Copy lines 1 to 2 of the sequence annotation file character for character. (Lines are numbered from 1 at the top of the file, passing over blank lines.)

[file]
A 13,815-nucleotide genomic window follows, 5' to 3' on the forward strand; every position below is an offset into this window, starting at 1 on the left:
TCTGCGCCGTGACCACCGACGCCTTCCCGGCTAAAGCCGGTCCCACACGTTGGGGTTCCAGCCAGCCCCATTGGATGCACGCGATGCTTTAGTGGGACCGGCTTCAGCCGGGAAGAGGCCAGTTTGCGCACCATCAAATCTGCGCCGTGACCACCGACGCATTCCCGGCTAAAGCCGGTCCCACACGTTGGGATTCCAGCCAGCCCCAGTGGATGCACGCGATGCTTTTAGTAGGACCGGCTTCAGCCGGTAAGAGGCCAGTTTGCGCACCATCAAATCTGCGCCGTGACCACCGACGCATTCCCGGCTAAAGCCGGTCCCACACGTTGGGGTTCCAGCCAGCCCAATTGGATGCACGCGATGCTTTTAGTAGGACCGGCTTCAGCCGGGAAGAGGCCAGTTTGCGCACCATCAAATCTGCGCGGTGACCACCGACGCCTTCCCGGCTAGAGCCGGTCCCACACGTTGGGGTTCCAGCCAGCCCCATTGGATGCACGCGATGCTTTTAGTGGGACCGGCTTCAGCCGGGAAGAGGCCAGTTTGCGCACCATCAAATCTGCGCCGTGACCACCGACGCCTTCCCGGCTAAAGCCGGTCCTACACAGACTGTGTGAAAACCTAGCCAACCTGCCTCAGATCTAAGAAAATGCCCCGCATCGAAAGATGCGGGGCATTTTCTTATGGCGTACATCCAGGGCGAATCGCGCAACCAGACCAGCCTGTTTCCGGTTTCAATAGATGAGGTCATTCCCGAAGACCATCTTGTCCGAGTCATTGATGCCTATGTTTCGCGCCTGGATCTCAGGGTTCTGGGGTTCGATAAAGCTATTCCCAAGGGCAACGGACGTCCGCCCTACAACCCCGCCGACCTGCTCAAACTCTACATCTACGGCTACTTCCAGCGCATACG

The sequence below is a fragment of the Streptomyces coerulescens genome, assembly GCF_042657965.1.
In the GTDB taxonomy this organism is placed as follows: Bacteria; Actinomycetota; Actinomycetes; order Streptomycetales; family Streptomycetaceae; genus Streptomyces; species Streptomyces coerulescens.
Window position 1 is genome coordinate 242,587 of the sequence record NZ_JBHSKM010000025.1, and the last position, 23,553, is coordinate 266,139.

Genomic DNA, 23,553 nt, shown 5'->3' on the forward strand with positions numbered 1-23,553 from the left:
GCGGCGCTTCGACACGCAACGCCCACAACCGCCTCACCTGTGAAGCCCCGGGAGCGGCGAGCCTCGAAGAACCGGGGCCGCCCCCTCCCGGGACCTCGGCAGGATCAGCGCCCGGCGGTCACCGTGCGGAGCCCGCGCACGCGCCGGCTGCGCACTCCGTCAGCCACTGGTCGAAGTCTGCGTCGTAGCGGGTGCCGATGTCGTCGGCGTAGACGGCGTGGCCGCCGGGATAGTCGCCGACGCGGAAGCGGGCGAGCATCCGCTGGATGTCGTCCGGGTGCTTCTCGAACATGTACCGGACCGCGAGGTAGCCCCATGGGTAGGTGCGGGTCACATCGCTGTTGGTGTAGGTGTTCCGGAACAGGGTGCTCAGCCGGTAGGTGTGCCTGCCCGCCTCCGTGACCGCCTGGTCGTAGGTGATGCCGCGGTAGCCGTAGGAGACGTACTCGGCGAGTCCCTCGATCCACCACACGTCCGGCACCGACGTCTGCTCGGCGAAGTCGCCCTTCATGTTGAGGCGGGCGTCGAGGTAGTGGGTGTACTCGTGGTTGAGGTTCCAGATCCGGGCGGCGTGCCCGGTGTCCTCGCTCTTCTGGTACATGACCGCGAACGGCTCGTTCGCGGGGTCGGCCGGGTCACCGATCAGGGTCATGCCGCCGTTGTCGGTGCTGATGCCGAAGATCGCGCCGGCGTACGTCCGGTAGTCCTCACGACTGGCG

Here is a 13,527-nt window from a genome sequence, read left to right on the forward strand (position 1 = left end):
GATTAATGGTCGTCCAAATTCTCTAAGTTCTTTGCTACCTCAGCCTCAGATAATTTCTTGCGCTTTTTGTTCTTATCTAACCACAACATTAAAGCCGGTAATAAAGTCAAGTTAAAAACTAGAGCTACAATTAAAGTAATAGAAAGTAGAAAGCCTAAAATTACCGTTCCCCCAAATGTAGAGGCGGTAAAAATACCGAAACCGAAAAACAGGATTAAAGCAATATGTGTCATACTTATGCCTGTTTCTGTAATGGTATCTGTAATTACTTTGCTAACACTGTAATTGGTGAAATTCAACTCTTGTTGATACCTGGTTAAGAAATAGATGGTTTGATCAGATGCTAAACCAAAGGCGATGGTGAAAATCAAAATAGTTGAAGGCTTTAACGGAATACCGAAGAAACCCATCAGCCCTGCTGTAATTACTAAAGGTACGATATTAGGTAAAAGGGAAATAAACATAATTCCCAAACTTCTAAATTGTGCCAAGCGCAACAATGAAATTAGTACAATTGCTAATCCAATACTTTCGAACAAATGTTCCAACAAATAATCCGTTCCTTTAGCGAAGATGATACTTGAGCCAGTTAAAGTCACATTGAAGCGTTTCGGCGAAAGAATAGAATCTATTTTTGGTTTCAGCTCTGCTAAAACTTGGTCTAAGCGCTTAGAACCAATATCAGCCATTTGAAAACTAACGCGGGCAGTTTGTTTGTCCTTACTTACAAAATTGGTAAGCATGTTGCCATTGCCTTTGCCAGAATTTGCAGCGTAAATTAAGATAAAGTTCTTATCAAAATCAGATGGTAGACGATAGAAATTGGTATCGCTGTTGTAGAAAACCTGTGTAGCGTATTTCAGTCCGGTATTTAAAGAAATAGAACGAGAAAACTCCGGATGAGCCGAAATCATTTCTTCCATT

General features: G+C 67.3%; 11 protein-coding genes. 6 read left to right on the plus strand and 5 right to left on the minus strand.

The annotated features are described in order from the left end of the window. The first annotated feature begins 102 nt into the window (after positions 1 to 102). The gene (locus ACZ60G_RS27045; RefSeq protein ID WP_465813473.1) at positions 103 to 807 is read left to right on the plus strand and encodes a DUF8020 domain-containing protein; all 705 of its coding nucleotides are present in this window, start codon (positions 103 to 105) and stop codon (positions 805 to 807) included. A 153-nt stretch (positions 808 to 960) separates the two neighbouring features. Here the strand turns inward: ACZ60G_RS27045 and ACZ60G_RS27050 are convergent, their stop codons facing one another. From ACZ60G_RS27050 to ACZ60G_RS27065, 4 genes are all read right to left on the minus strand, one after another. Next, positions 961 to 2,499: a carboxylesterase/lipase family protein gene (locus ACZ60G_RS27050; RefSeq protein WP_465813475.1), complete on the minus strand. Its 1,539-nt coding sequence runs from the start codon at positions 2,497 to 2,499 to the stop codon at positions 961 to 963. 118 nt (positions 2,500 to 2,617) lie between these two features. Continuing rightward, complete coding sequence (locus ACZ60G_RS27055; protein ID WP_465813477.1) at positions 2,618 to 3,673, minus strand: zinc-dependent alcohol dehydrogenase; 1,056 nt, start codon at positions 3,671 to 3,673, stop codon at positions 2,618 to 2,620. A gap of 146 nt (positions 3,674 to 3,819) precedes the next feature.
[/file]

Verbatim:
A 13,815-nucleotide genomic window follows, 5' to 3' on the forward strand; every position below is an offset into this window, starting at 1 on the left:
TCTGCGCCGTGACCACCGACGCCTTCCCGGCTAAAGCCGGTCCCACACGTTGGGGTTCCAGCCAGCCCCATTGGATGCACGCGATGCTTTAGTGGGACCGGCTTCAGCCGGGAAGAGGCCAGTTTGCGCACCATCAAATCTGCGCCGTGACCACCGACGCATTCCCGGCTAAAGCCGGTCCCACACGTTGGGATTCCAGCCAGCCCCAGTGGATGCACGCGATGCTTTTAGTAGGACCGGCTTCAGCCGGTAAGAGGCCAGTTTGCGCACCATCAAATCTGCGCCGTGACCACCGACGCATTCCCGGCTAAAGCCGGTCCCACACGTTGGGGTTCCAGCCAGCCCAATTGGATGCACGCGATGCTTTTAGTAGGACCGGCTTCAGCCGGGAAGAGGCCAGTTTGCGCACCATCAAATCTGCGCGGTGACCACCGACGCCTTCCCGGCTAGAGCCGGTCCCACACGTTGGGGTTCCAGCCAGCCCCATTGGATGCACGCGATGCTTTTAGTGGGACCGGCTTCAGCCGGGAAGAGGCCAGTTTGCGCACCATCAAATCTGCGCCGTGACCACCGACGCCTTCCCGGCTAAAGCCGGTCCTACACAGACTGTGTGAAAACCTAGCCAACCTGCCTCAGATCTAAGAAAATGCCCCGCATCGAAAGATGCGGGGCATTTTCTTATGGCGTACATCCAGGGCGAATCGCGCAACCAGACCAGCCTGTTTCCGGTTTCAATAGATGAGGTCATTCCCGAAGACCATCTTGTCCGAGTCATTGATGCCTATGTTTCGCGCCTGGATCTCAGGGTTCTGGGGTTCGATAAAGCTATTCCCAAGGGCAACGGACGTCCGCCCTACAACCCCGCCGACCTGCTCAAACTCTACATCTACGGCTACTTCCAGCGCATACG